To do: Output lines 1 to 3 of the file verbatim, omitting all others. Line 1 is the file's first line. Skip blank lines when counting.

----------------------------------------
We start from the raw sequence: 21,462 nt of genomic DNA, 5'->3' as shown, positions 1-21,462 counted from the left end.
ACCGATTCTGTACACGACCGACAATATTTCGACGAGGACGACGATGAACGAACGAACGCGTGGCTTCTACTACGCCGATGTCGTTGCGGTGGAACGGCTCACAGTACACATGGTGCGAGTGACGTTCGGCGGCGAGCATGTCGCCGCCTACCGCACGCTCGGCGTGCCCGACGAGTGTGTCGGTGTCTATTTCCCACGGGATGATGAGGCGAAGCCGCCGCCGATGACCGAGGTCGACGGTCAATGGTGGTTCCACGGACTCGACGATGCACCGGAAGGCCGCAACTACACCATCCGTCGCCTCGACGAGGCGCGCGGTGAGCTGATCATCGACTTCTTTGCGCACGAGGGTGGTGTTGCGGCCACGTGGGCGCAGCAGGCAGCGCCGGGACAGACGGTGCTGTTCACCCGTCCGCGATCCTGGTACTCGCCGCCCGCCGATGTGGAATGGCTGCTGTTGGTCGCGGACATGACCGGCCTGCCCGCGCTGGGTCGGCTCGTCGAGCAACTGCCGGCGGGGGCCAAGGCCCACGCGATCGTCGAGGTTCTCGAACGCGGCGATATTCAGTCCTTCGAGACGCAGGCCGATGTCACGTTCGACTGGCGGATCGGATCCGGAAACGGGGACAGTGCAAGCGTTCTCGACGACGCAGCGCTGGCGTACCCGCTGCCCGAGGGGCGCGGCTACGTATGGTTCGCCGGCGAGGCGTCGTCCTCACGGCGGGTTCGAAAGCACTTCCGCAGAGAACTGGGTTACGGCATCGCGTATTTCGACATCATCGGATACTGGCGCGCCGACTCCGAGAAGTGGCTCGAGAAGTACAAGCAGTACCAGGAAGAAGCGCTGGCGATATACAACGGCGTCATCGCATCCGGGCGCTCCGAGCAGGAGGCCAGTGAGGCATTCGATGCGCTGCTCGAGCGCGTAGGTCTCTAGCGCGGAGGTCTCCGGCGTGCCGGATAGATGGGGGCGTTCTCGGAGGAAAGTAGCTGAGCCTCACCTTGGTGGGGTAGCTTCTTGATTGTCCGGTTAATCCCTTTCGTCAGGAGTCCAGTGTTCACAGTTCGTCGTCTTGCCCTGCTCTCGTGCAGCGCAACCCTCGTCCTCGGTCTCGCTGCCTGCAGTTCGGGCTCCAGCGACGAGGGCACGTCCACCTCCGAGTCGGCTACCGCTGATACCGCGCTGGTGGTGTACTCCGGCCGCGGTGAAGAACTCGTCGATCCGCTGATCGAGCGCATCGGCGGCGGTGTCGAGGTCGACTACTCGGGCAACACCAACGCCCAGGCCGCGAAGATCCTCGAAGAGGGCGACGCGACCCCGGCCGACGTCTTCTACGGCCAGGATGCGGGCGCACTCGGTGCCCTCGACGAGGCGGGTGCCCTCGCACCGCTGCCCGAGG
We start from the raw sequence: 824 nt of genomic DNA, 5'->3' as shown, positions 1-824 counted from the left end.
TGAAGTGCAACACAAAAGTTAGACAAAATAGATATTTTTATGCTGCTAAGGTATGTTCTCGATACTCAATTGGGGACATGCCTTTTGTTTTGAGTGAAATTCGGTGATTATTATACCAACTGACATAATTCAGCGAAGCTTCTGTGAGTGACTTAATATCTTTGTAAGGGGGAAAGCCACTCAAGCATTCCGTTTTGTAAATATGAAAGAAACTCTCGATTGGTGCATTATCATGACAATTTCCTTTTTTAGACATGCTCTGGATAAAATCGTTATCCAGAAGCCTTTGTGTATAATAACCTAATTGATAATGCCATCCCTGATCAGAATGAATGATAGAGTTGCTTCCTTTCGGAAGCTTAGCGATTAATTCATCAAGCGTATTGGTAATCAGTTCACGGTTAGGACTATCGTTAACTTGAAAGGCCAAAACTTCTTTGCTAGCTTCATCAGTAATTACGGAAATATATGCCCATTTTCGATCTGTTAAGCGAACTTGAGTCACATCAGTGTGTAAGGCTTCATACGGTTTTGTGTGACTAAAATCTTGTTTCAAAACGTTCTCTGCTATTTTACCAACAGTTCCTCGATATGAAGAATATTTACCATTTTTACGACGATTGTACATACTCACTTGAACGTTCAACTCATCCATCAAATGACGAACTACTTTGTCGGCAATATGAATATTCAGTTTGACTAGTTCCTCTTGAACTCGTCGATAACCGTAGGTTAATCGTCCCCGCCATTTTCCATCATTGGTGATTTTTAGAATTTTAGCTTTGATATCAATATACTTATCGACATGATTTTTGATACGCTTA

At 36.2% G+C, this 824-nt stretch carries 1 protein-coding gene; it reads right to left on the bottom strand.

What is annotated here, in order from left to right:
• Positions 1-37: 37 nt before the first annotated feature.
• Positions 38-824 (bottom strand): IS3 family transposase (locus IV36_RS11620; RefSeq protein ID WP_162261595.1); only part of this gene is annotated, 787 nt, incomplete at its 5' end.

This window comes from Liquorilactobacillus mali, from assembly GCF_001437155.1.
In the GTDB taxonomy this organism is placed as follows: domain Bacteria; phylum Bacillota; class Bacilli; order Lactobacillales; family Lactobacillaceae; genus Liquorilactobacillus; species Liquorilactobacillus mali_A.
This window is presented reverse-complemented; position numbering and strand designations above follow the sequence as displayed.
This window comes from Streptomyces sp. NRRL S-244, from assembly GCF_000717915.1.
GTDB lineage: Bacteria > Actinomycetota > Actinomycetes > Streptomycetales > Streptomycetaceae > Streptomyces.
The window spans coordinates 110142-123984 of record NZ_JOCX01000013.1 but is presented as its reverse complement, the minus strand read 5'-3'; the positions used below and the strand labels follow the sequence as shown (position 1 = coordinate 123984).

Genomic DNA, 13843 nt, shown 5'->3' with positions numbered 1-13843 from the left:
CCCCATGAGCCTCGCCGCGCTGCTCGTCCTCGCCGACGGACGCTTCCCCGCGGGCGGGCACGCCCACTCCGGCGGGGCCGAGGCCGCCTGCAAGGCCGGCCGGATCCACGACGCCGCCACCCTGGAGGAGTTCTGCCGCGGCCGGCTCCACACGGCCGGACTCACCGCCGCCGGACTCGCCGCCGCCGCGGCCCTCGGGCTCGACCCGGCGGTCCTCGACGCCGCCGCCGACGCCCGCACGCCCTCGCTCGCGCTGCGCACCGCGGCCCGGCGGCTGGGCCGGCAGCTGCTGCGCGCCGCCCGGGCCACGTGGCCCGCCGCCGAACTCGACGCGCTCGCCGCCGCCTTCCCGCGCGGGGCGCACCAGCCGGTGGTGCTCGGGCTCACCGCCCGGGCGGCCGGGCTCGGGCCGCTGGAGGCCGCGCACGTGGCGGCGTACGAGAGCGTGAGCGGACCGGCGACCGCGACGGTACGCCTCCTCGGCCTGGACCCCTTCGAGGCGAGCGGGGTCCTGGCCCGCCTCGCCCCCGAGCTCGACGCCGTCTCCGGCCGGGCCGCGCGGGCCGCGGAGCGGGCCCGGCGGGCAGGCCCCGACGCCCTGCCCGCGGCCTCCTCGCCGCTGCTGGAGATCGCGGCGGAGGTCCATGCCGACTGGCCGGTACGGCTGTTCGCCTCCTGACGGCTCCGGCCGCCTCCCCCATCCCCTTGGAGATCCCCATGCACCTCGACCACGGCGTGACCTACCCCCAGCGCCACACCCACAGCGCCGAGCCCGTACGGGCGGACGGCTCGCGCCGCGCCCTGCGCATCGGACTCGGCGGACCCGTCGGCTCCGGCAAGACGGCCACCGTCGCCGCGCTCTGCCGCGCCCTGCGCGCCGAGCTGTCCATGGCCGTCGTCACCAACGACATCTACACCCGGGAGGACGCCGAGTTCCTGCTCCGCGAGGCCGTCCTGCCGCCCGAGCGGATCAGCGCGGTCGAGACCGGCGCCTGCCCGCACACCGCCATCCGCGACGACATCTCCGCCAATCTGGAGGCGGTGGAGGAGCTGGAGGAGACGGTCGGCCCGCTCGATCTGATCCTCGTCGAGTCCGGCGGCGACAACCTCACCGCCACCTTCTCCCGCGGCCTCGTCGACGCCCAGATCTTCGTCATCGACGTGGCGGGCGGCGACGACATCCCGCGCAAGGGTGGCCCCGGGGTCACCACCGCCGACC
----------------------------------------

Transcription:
We start from the raw sequence: 21,462 nt of genomic DNA, 5'->3' as shown, positions 1-21,462 counted from the left end.
ACCGATTCTGTACACGACCGACAATATTTCGACGAGGACGACGATGAACGAACGAACGCGTGGCTTCTACTACGCCGATGTCGTTGCGGTGGAACGGCTCACAGTACACATGGTGCGAGTGACGTTCGGCGGCGAGCATGTCGCCGCCTACCGCACGCTCGGCGTGCCCGACGAGTGTGTCGGTGTCTATTTCCCACGGGATGATGAGGCGAAGCCGCCGCCGATGACCGAGGTCGACGGTCAATGGTGGTTCCACGGACTCGACGATGCACCGGAAGGCCGCAACTACACCATCCGTCGCCTCGACGAGGCGCGCGGTGAGCTGATCATCGACTTCTTTGCGCACGAGGGTGGTGTTGCGGCCACGTGGGCGCAGCAGGCAGCGCCGGGACAGACGGTGCTGTTCACCCGTCCGCGATCCTGGTACTCGCCGCCCGCCGATGTGGAATGGCTGCTGTTGGTCGCGGACATGACCGGCCTGCCCGCGCTGGGTCGGCTCGTCGAGCAACTGCCGGCGGGGGCCAAGGCCCACGCGATCGTCGAGGTTCTCGAACGCGGCGATATTCAGTCCTTCGAGACGCAGGCCGATGTCACGTTCGACTGGCGGATCGGATCCGGAAACGGGGACAGTGCAAGCGTTCTCGACGACGCAGCGCTGGCGTACCCGCTGCCCGAGGGGCGCGGCTACGTATGGTTCGCCGGCGAGGCGTCGTCCTCACGGCGGGTTCGAAAGCACTTCCGCAGAGAACTGGGTTACGGCATCGCGTATTTCGACATCATCGGATACTGGCGCGCCGACTCCGAGAAGTGGCTCGAGAAGTACAAGCAGTACCAGGAAGAAGCGCTGGCGATATACAACGGCGTCATCGCATCCGGGCGCTCCGAGCAGGAGGCCAGTGAGGCATTCGATGCGCTGCTCGAGCGCGTAGGTCTCTAGCGCGGAGGTCTCCGGCGTGCCGGATAGATGGGGGCGTTCTCGGAGGAAAGTAGCTGAGCCTCACCTTGGTGGGGTAGCTTCTTGATTGTCCGGTTAATCCCTTTCGTCAGGAGTCCAGTGTTCACAGTTCGTCGTCTTGCCCTGCTCTCGTGCAGCGCAACCCTCGTCCTCGGTCTCGCTGCCTGCAGTTCGGGCTCCAGCGACGAGGGCACGTCCACCTCCGAGTCGGCTACCGCTGATACCGCGCTGGTGGTGTACTCCGGCCGCGGTGAAGAACTCGTCGATCCGCTGATCGAGCGCATCGGCGGCGGTGTCGAGGTCGACTACTCGGGCAACACCAACGCCCAGGCCGCGAAGATCCTCGAAGAGGGCGACGCGACCCCGGCCGACGTCTTCTACGGCCAGGATGCGGGCGCACTCGGTGCCCTCGACGAGGCGGGTGCCCTCGCACCGCTGCCCGAGG
We start from the raw sequence: 824 nt of genomic DNA, 5'->3' as shown, positions 1-824 counted from the left end.